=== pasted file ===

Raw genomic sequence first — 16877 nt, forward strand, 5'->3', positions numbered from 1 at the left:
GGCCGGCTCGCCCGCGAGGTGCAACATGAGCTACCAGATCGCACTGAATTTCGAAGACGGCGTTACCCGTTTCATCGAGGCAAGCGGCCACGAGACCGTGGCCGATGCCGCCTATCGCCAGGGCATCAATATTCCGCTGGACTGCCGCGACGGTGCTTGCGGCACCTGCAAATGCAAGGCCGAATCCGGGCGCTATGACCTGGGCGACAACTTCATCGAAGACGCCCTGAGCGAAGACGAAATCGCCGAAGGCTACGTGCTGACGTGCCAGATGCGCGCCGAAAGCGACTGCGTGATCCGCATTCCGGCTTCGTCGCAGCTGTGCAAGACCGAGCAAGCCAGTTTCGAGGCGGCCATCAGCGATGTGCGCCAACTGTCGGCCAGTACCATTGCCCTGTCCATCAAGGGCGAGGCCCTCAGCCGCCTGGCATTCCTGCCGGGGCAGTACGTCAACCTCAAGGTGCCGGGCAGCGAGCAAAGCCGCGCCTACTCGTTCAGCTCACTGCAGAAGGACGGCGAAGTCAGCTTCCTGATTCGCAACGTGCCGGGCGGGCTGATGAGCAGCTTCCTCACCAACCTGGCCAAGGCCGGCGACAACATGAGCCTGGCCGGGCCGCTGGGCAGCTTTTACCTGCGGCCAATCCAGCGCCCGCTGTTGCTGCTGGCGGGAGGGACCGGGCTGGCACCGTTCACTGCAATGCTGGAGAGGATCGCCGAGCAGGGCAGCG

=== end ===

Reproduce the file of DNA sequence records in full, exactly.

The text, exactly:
Raw genomic sequence first — 16877 nt, forward strand, 5'->3', positions numbered from 1 at the left:
GGCCGGCTCGCCCGCGAGGTGCAACATGAGCTACCAGATCGCACTGAATTTCGAAGACGGCGTTACCCGTTTCATCGAGGCAAGCGGCCACGAGACCGTGGCCGATGCCGCCTATCGCCAGGGCATCAATATTCCGCTGGACTGCCGCGACGGTGCTTGCGGCACCTGCAAATGCAAGGCCGAATCCGGGCGCTATGACCTGGGCGACAACTTCATCGAAGACGCCCTGAGCGAAGACGAAATCGCCGAAGGCTACGTGCTGACGTGCCAGATGCGCGCCGAAAGCGACTGCGTGATCCGCATTCCGGCTTCGTCGCAGCTGTGCAAGACCGAGCAAGCCAGTTTCGAGGCGGCCATCAGCGATGTGCGCCAACTGTCGGCCAGTACCATTGCCCTGTCCATCAAGGGCGAGGCCCTCAGCCGCCTGGCATTCCTGCCGGGGCAGTACGTCAACCTCAAGGTGCCGGGCAGCGAGCAAAGCCGCGCCTACTCGTTCAGCTCACTGCAGAAGGACGGCGAAGTCAGCTTCCTGATTCGCAACGTGCCGGGCGGGCTGATGAGCAGCTTCCTCACCAACCTGGCCAAGGCCGGCGACAACATGAGCCTGGCCGGGCCGCTGGGCAGCTTTTACCTGCGGCCAATCCAGCGCCCGCTGTTGCTGCTGGCGGGAGGGACCGGGCTGGCACCGTTCACTGCAATGCTGGAGAGGATCGCCGAGCAGGGCAGCG